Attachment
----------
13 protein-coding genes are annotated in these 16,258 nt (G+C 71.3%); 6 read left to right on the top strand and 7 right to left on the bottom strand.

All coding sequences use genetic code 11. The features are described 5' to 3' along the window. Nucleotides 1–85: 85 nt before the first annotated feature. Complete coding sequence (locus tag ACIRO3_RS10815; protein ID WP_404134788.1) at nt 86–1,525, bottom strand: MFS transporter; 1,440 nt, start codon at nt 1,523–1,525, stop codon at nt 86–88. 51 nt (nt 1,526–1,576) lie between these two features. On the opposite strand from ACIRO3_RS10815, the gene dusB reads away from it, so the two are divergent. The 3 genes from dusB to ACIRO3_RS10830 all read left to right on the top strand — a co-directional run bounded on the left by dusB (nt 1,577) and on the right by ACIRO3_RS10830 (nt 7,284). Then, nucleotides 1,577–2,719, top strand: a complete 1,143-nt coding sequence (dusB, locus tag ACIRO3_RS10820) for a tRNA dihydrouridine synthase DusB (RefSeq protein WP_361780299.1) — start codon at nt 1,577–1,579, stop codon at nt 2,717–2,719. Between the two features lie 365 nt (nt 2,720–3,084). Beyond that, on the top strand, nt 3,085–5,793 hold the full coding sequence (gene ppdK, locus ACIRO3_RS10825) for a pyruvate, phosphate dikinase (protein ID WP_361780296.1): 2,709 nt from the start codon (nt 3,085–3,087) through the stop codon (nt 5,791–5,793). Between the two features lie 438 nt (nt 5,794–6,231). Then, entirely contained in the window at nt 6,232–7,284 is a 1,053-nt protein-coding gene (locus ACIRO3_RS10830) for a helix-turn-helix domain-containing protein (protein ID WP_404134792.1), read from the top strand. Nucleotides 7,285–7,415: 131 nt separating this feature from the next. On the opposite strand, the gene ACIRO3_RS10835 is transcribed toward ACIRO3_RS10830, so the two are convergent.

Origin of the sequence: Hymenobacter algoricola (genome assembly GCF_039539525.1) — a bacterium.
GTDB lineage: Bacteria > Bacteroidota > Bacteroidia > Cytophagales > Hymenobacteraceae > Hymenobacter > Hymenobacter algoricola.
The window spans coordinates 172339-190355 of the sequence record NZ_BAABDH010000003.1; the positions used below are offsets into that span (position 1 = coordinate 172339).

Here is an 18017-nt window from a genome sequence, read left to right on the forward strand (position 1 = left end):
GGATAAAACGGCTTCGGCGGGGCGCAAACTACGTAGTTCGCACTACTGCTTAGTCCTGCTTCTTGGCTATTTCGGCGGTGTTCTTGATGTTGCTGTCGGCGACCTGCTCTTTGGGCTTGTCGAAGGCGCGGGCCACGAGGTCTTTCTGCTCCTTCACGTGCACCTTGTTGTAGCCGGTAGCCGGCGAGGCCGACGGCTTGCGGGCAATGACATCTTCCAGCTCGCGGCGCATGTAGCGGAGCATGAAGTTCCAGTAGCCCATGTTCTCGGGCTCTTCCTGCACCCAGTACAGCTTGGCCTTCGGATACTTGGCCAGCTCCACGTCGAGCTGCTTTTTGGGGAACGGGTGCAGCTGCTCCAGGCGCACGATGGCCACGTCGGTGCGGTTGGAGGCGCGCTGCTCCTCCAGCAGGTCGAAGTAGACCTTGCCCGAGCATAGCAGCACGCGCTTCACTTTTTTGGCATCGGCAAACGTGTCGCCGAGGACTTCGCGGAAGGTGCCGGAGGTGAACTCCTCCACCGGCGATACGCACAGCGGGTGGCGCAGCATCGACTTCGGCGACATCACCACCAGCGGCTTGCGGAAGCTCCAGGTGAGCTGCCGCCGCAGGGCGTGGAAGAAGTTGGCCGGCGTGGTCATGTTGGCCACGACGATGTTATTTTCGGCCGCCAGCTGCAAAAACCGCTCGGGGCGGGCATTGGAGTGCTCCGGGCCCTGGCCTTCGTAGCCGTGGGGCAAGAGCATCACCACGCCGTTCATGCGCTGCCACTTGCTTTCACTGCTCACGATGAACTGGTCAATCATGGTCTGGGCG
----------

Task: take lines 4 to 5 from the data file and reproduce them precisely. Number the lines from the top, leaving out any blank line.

GTDB lineage: Bacteria > Bacteroidota > Bacteroidia > Cytophagales > Hymenobacteraceae > Hymenobacter > Hymenobacter algoricola.
The window spans coordinates 172339-190355 of the sequence record NZ_BAABDH010000003.1; the positions used below are offsets into that span (position 1 = coordinate 172339).